According to a survey from anti-racism advocacy group Hope Not Hate, 76% of BAME Britons agreed that ethnic minority communities have been the most impacted by COVID-19, and 57% felt that the government has not done enough to protect them from the threat of the virus.
BAME communities were shown to face a higher risk of economic hardship than the national average, with 27% of the BAME poll saying they had to dip into their savings during the pandemic, compared to 19% of a nationally representative sample asked in June 2020.
Those in the BAME poll were also twice more likely than the national average to report having had lost their job (7% compared to 4% in a national poll) or had their working hours cut (13% compared to 7% in a national poll) during the crisis.
Nic Hammarling, head of diversity at Pearn Kandola, told HR magazine that senior leadership’s response to these disparities would be critical to lessening the impact the aftermath of COVID-19 has on BAME communities.
She said: “The critical question is whether we can stop any of this from happening. Is it possible to protect diversity, instead of letting it fall by the wayside like in previous moments of crisis?
“If we don’t prioritise diversity and inclusion now, but try to tell everyone when things have settled down that it is important to our organisation, then people will see that line for exactly what it is – lip service.
“We also need our leaders to recognise how feeling threatened impacts the decisions that we make. In times of survival, we look for reassurance and familiarity. As a result, many will place the most trust in those who they can visibly see – and therefore feel – are like them, rather than opting for what are perceived as “riskier” options.”
A lack of trust in the government’s response to the crisis pervaded the results, with 62% of the BAME poll saying they thought the government had not dealt with the pandemic well.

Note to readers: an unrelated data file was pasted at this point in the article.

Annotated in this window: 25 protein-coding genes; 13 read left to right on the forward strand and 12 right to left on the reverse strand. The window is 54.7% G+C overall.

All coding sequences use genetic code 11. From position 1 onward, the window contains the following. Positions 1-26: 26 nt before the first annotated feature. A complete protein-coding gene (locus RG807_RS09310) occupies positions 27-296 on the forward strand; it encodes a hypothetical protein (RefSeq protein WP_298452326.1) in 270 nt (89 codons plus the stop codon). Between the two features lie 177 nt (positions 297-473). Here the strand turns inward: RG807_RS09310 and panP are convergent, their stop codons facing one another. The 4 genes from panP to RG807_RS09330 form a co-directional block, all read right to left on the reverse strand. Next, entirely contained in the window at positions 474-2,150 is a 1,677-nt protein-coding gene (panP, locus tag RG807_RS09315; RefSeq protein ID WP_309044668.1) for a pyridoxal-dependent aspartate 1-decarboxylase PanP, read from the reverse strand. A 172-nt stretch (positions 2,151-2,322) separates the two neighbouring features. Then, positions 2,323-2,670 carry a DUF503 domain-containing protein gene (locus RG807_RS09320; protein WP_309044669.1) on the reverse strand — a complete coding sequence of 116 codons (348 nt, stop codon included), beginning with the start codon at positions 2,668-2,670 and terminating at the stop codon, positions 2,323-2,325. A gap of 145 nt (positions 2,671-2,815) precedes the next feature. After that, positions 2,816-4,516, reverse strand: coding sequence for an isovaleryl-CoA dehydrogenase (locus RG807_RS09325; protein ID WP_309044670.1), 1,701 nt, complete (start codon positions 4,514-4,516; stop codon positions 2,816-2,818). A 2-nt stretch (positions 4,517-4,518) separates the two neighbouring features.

This is compared to 51% of people of all ethnicities who agreed that the government has handled the situation poorly.
In response to the results, Hope Not Hate has called on government to rethink its action and interventions to take the disproportionate effect on BAME communities into account.
“It is vital that the government urgently prioritises a targeted public health strategy that bridges gaps between communities, reaches those most at risk and contributes to building better support networks across our society,” said Rosie Carter, senior policy lead at the charity and author of the report.
Since the start of the outbreak outreach charity Business in the Community (BITC) has also been calling on the government and employers to take action and protect people from BAME communities in the crisis.
Speaking to HR magazine, BITC race director Sandra Kerr said it was urgent that HR leaders ensure managers are checking in with their BAME employees, and that communications remain accessible to people from all backgrounds, considering that some may speak English as a second language.
She added: “Another key action is for employers to ensure any downsizing plans are monitored and does not disproportionately impact the representation of BAME employees within the workplace.”
Kerr also warned companies to avoid making the same mistakes during the financial crisis from 2008.
She said: “Employers taking action now provides an opportunity to ensure that we do not have a repeat of the historic disproportionate impact. Employers must adopt a targeted approach.
“Tackling racial disparities in the labour market is worth a £24bn annual income boost to the UK economy. This should be recognised as an urgent priority for action if employers are to effectively tackle the multiple challenges identified within this report.”
Hope Not Hate’s BAME Survey was conducted in July 2020 using a weighted sample of 1,001 BAME adults aged 18 and over across the UK.